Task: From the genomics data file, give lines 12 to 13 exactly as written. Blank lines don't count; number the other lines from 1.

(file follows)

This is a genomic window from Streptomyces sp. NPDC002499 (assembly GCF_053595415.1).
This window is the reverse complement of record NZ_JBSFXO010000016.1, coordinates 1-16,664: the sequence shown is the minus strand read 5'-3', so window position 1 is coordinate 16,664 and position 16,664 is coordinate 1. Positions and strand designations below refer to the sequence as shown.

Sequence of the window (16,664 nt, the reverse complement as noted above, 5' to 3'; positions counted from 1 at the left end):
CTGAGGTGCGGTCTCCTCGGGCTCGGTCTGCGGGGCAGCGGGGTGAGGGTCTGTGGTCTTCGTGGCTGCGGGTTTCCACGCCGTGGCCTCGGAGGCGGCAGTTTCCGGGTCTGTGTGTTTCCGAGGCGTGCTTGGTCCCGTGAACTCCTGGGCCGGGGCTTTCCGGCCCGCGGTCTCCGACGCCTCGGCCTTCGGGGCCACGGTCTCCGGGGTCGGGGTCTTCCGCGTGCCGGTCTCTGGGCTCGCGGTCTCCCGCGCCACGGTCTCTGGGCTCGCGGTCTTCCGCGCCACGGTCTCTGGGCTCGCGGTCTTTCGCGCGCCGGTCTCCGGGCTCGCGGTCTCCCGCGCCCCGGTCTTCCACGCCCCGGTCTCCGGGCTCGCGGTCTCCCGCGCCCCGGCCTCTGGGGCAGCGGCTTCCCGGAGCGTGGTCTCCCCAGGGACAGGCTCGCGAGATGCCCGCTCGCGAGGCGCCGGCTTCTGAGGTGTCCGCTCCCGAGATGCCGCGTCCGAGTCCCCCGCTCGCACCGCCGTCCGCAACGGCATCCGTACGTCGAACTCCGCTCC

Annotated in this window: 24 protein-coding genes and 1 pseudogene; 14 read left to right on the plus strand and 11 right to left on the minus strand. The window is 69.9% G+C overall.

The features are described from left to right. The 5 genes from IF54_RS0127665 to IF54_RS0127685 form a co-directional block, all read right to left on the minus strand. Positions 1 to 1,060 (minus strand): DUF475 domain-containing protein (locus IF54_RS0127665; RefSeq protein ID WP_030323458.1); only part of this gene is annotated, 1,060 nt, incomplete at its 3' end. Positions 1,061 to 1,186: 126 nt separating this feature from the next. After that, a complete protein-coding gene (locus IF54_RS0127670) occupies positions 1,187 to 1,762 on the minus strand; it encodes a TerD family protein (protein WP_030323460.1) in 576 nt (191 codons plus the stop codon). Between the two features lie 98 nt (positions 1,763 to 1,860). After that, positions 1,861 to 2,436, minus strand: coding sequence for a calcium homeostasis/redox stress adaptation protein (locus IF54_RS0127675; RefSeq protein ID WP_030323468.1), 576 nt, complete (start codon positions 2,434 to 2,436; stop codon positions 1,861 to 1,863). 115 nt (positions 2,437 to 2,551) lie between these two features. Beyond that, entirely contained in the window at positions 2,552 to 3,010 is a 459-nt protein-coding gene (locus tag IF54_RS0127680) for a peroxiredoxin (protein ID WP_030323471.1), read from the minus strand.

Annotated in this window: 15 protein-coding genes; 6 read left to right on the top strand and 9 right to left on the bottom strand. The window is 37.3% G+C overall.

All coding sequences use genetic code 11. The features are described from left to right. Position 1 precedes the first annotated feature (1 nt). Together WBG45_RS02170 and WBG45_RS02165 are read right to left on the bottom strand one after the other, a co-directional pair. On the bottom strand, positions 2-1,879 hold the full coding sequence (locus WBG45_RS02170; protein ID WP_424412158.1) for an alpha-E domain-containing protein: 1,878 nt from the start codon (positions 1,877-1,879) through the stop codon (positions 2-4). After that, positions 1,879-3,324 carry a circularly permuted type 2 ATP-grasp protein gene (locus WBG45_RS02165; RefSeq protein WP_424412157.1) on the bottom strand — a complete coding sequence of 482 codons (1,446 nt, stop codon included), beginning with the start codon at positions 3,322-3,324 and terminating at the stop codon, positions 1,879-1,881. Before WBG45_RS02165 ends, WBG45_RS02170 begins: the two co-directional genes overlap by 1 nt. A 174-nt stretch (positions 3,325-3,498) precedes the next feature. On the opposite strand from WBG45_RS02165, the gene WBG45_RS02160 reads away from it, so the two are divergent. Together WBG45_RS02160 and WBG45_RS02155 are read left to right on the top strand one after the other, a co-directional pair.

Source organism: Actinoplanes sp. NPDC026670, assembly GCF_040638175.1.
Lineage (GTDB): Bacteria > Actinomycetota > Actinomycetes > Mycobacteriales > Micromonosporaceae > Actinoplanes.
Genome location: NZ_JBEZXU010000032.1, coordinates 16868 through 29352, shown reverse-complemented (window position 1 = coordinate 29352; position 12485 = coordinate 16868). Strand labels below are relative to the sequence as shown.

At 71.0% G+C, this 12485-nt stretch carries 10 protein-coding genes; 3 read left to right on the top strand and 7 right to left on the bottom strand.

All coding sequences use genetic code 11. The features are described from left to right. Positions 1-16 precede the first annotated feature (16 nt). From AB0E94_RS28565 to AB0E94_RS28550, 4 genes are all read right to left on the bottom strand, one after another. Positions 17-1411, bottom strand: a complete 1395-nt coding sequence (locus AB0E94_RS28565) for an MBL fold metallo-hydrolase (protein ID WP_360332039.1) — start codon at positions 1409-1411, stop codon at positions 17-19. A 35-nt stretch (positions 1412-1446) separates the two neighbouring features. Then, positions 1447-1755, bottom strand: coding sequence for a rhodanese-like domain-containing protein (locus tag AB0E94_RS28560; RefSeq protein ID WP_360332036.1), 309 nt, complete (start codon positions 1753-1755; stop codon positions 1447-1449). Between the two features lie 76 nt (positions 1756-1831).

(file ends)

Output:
At 71.0% G+C, this 12485-nt stretch carries 10 protein-coding genes; 3 read left to right on the top strand and 7 right to left on the bottom strand.

All coding sequences use genetic code 11. The features are described from left to right. Positions 1-16 precede the first annotated feature (16 nt). From AB0E94_RS28565 to AB0E94_RS28550, 4 genes are all read right to left on the bottom strand, one after another. Positions 17-1411, bottom strand: a complete 1395-nt coding sequence (locus AB0E94_RS28565) for an MBL fold metallo-hydrolase (protein ID WP_360332039.1) — start codon at positions 1409-1411, stop codon at positions 17-19. A 35-nt stretch (positions 1412-1446) separates the two neighbouring features. Then, positions 1447-1755, bottom strand: coding sequence for a rhodanese-like domain-containing protein (locus tag AB0E94_RS28560; RefSeq protein ID WP_360332036.1), 309 nt, complete (start codon positions 1753-1755; stop codon positions 1447-1449). Between the two features lie 76 nt (positions 1756-1831).